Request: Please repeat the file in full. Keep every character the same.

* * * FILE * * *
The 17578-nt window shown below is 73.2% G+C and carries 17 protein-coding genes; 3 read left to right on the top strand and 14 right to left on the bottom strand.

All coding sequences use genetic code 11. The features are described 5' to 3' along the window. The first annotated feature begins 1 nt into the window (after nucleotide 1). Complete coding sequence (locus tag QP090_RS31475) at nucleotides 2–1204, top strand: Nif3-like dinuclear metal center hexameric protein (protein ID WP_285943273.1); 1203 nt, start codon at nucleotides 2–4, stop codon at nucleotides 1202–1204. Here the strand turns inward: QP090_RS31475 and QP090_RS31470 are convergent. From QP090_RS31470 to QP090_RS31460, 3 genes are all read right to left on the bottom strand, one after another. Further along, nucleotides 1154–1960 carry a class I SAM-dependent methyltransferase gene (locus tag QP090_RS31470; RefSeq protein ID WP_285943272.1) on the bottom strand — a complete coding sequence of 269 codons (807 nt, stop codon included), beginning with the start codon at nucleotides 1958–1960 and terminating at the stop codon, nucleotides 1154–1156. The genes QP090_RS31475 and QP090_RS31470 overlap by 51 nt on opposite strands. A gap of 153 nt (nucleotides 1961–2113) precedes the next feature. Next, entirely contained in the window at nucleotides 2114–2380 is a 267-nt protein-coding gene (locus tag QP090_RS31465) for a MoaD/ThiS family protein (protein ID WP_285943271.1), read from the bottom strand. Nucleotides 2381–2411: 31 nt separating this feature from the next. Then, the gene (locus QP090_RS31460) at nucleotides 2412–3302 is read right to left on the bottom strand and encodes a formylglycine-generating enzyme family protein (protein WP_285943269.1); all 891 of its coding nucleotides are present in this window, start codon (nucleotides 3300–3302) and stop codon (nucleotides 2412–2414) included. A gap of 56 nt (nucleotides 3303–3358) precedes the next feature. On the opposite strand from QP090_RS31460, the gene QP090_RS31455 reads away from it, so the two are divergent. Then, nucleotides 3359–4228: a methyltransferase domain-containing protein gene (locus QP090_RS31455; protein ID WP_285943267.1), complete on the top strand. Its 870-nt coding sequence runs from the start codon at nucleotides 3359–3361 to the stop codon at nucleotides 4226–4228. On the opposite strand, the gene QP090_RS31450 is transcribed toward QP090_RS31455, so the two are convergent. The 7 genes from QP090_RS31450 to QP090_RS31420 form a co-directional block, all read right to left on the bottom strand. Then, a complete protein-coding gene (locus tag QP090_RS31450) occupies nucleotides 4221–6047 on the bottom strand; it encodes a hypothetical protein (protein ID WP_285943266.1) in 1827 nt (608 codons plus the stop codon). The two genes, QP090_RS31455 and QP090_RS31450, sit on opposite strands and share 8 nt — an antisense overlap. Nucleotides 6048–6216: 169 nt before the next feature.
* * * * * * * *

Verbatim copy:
The 17578-nt window shown below is 73.2% G+C and carries 17 protein-coding genes; 3 read left to right on the top strand and 14 right to left on the bottom strand.

All coding sequences use genetic code 11. The features are described 5' to 3' along the window. The first annotated feature begins 1 nt into the window (after nucleotide 1). Complete coding sequence (locus tag QP090_RS31475) at nucleotides 2–1204, top strand: Nif3-like dinuclear metal center hexameric protein (protein ID WP_285943273.1); 1203 nt, start codon at nucleotides 2–4, stop codon at nucleotides 1202–1204. Here the strand turns inward: QP090_RS31475 and QP090_RS31470 are convergent. From QP090_RS31470 to QP090_RS31460, 3 genes are all read right to left on the bottom strand, one after another. Further along, nucleotides 1154–1960 carry a class I SAM-dependent methyltransferase gene (locus tag QP090_RS31470; RefSeq protein ID WP_285943272.1) on the bottom strand — a complete coding sequence of 269 codons (807 nt, stop codon included), beginning with the start codon at nucleotides 1958–1960 and terminating at the stop codon, nucleotides 1154–1156. The genes QP090_RS31475 and QP090_RS31470 overlap by 51 nt on opposite strands. A gap of 153 nt (nucleotides 1961–2113) precedes the next feature. Next, entirely contained in the window at nucleotides 2114–2380 is a 267-nt protein-coding gene (locus tag QP090_RS31465) for a MoaD/ThiS family protein (protein ID WP_285943271.1), read from the bottom strand. Nucleotides 2381–2411: 31 nt separating this feature from the next. Then, the gene (locus QP090_RS31460) at nucleotides 2412–3302 is read right to left on the bottom strand and encodes a formylglycine-generating enzyme family protein (protein WP_285943269.1); all 891 of its coding nucleotides are present in this window, start codon (nucleotides 3300–3302) and stop codon (nucleotides 2412–2414) included. A gap of 56 nt (nucleotides 3303–3358) precedes the next feature. On the opposite strand from QP090_RS31460, the gene QP090_RS31455 reads away from it, so the two are divergent. Then, nucleotides 3359–4228: a methyltransferase domain-containing protein gene (locus QP090_RS31455; protein ID WP_285943267.1), complete on the top strand. Its 870-nt coding sequence runs from the start codon at nucleotides 3359–3361 to the stop codon at nucleotides 4226–4228. On the opposite strand, the gene QP090_RS31450 is transcribed toward QP090_RS31455, so the two are convergent. The 7 genes from QP090_RS31450 to QP090_RS31420 form a co-directional block, all read right to left on the bottom strand. Then, a complete protein-coding gene (locus tag QP090_RS31450) occupies nucleotides 4221–6047 on the bottom strand; it encodes a hypothetical protein (protein ID WP_285943266.1) in 1827 nt (608 codons plus the stop codon). The two genes, QP090_RS31455 and QP090_RS31450, sit on opposite strands and share 8 nt — an antisense overlap. Nucleotides 6048–6216: 169 nt before the next feature.